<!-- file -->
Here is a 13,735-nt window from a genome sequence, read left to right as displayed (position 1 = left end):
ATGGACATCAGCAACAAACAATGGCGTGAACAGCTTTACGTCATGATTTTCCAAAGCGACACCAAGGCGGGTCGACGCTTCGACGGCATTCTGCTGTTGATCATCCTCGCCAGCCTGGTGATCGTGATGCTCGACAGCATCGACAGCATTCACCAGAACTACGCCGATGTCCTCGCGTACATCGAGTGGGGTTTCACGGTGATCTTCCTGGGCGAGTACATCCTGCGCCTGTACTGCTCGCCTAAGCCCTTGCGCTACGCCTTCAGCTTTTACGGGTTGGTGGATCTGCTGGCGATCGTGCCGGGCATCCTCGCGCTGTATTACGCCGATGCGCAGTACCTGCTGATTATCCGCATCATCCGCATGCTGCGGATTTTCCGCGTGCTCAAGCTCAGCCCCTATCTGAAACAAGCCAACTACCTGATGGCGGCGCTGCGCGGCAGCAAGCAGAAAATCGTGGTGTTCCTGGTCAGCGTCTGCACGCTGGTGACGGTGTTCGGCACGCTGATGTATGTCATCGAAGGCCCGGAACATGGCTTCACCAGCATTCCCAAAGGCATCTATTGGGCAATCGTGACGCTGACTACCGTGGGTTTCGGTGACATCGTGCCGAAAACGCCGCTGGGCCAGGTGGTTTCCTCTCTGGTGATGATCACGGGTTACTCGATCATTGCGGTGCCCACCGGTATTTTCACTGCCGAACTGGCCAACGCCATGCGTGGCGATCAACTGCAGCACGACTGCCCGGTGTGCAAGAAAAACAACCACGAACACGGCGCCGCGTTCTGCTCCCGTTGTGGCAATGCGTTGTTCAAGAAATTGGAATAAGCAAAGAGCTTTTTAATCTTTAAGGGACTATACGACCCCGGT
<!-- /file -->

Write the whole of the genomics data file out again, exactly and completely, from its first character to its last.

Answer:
Here is a 13,735-nt window from a genome sequence, read left to right as displayed (position 1 = left end):
ATGGACATCAGCAACAAACAATGGCGTGAACAGCTTTACGTCATGATTTTCCAAAGCGACACCAAGGCGGGTCGACGCTTCGACGGCATTCTGCTGTTGATCATCCTCGCCAGCCTGGTGATCGTGATGCTCGACAGCATCGACAGCATTCACCAGAACTACGCCGATGTCCTCGCGTACATCGAGTGGGGTTTCACGGTGATCTTCCTGGGCGAGTACATCCTGCGCCTGTACTGCTCGCCTAAGCCCTTGCGCTACGCCTTCAGCTTTTACGGGTTGGTGGATCTGCTGGCGATCGTGCCGGGCATCCTCGCGCTGTATTACGCCGATGCGCAGTACCTGCTGATTATCCGCATCATCCGCATGCTGCGGATTTTCCGCGTGCTCAAGCTCAGCCCCTATCTGAAACAAGCCAACTACCTGATGGCGGCGCTGCGCGGCAGCAAGCAGAAAATCGTGGTGTTCCTGGTCAGCGTCTGCACGCTGGTGACGGTGTTCGGCACGCTGATGTATGTCATCGAAGGCCCGGAACATGGCTTCACCAGCATTCCCAAAGGCATCTATTGGGCAATCGTGACGCTGACTACCGTGGGTTTCGGTGACATCGTGCCGAAAACGCCGCTGGGCCAGGTGGTTTCCTCTCTGGTGATGATCACGGGTTACTCGATCATTGCGGTGCCCACCGGTATTTTCACTGCCGAACTGGCCAACGCCATGCGTGGCGATCAACTGCAGCACGACTGCCCGGTGTGCAAGAAAAACAACCACGAACACGGCGCCGCGTTCTGCTCCCGTTGTGGCAATGCGTTGTTCAAGAAATTGGAATAAGCAAAGAGCTTTTTAATCTTTAAGGGACTATACGACCCCGGT